Marriage/ children / advice?


#1

I am twenty one years old currently on my way to graduating from college. I have been with my boyfriend for a little over a year and a half. He’s twenty two. We talk about marriage often and we both know that we are going to get married someday. I have always wanted to get married by the age of 25. He is christian and i am catholic. and for the majority of my life i have not been very religious but as of the past year i have been making an effort to be more devoted to going to church reading the bible and so on and so forth. I very much like the way I am living my life and this is where me and my boyfriend find our differences. He does believe in god. Yet he does not go to church read the bible pray and so on and so forth. I do love him with all of my heart but when we discuss how we would raise our children… catholic or christian. its always

“well im never stepping foot in a catholic church and our children will be raised christian.”

I do not wish to live a life where i am shut out from my own family. when my future husband doesnt practice his own religion but refuses to embrace and accept mine. has anyone had this problem? and if not what is your advice.

I feel like i am on my own. My family doesnt practice there religion and so i am alone with no one to turn to for advice.


#2

This is a tough one. My first answer is you should seek a Catholic priest, deacon, etc. Maybe somebody involved in pre-cana. I did not have this epxerience. My wife and I were both non-practicing Catholics when we got married. We’re now fully practicing Catholics as of about 2 years ago and we’ve been married 19 years.
I’m trying to think what I would do in this case. You certainly have to honor your faith. If that means going to Mass without him and any future children - I guess you have to do it - unless it would endanger yourself, him or the children. I don’t know, I’m feeling like I’m speaking out of turn here.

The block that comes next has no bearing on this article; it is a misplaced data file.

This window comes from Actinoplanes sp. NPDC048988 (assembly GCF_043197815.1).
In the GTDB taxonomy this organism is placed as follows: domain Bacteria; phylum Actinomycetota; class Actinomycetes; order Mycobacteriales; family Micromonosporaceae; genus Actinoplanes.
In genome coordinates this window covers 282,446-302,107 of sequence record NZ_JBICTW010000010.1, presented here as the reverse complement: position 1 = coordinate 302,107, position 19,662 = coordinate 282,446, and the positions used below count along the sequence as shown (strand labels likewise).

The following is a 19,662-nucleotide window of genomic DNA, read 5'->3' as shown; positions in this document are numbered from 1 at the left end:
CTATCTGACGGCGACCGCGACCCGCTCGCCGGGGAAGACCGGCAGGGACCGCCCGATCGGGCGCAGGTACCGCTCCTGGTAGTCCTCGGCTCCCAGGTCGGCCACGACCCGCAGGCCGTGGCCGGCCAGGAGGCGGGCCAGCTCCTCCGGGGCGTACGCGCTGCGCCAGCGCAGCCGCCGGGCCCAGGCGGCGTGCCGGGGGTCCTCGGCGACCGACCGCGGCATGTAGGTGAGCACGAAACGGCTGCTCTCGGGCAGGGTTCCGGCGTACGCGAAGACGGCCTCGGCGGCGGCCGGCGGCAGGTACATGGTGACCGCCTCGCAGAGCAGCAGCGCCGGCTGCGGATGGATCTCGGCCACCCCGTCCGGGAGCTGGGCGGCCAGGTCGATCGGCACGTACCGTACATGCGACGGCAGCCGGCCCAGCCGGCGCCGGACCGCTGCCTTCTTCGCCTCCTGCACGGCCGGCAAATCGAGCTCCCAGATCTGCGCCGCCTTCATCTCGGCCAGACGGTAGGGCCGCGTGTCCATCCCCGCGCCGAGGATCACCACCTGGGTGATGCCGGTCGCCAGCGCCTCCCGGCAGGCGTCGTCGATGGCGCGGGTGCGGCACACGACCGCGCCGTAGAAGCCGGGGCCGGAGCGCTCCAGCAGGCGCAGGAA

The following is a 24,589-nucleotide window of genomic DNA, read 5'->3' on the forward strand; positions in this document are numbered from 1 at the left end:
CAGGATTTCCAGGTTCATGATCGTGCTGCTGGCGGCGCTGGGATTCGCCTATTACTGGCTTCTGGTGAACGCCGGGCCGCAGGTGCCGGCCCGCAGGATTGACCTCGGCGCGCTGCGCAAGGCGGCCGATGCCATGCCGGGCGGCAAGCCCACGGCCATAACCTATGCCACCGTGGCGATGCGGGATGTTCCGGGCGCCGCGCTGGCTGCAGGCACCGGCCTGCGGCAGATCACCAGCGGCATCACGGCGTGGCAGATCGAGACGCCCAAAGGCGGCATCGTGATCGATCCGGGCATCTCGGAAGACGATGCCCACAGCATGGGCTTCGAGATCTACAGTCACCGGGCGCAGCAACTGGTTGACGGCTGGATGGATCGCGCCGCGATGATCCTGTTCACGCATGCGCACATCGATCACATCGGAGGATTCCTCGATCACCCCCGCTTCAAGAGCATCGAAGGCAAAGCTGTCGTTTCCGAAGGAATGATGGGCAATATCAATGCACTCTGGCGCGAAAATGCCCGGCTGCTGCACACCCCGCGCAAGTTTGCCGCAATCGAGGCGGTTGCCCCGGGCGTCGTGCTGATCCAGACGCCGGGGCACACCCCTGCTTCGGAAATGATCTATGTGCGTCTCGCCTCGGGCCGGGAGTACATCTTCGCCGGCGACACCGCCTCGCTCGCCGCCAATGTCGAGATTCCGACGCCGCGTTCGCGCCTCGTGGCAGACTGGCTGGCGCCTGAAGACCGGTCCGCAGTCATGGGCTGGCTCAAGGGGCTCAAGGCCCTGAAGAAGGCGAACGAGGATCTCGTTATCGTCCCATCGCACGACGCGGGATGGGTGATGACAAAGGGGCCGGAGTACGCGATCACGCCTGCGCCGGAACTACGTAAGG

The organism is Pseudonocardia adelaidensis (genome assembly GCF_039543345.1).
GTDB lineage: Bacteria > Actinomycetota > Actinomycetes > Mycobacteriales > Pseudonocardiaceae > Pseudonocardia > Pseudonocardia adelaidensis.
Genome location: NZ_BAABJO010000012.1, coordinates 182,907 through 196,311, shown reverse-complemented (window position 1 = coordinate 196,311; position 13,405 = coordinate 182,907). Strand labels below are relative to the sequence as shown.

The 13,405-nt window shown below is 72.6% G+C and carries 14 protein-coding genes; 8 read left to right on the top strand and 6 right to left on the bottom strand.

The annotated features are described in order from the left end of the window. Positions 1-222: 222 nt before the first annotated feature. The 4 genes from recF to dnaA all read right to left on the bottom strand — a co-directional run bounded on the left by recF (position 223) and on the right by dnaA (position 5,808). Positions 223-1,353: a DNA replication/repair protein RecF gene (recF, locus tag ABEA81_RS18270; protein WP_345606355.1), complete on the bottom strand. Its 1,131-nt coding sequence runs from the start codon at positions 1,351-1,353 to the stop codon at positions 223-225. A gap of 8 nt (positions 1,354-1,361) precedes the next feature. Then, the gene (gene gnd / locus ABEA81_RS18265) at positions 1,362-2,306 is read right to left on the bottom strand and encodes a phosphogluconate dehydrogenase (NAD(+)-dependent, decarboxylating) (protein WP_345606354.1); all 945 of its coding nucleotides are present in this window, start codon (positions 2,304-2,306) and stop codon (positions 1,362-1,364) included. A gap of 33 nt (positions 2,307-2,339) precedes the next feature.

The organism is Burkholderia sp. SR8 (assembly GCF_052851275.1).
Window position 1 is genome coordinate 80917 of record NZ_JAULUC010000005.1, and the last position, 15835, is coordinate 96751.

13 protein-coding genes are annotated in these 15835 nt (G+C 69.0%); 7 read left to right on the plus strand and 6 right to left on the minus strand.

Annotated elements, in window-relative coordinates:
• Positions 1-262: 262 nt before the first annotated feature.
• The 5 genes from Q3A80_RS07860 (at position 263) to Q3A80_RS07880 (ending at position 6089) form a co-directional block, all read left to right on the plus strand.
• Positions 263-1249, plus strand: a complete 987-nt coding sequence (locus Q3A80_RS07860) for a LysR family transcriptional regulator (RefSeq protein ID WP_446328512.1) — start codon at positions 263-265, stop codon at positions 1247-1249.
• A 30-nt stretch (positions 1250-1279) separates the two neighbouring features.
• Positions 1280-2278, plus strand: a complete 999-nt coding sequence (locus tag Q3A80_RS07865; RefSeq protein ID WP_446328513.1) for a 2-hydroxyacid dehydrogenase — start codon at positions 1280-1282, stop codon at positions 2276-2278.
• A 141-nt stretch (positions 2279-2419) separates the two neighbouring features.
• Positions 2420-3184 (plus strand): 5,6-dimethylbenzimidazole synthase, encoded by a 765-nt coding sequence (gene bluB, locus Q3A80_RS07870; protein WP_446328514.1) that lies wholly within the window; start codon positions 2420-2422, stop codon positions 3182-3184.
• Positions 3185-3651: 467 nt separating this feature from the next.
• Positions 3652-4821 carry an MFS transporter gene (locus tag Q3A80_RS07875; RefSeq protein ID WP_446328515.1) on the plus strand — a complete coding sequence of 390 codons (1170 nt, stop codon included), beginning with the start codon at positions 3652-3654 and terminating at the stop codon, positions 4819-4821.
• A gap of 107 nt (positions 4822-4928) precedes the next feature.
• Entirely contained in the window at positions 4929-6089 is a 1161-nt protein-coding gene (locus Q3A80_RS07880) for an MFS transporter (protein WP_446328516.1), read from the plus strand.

Let me speak about something I can pass on - and all of this comes from Fr. Corapi - make sure you truly love him and he truly loves you. Make sure you and he know what love is. Our English language has just the one word - love - but we use it with very different meanings - I love pizza, I love this forum, I love my dog. But what is married love? Look at a crucifix - total self donation, self sacrificing love, the kind of love that pours itself out and doesn’t count the cost. The Greek word for this type of love is agape. If you love someone, don’t you want the highest and best thing for that person? There might be more than one definition of this type of love but most people agree with this. And what would this thing be? Nice house, dog, children - all good but what else? And people say, what else is there? The answer - how about heaven - do you desire heaven for the one you’re going to spend the rest of your lfie with? Are you willing to do anything to get them there? Husbands, are you willing to give up anything to get your wife to heaevn? Wives are you willing to do anything to get your husband there? And these are Fr. Corapi’s exact words - "For if you’re not, then you don’t know what love is."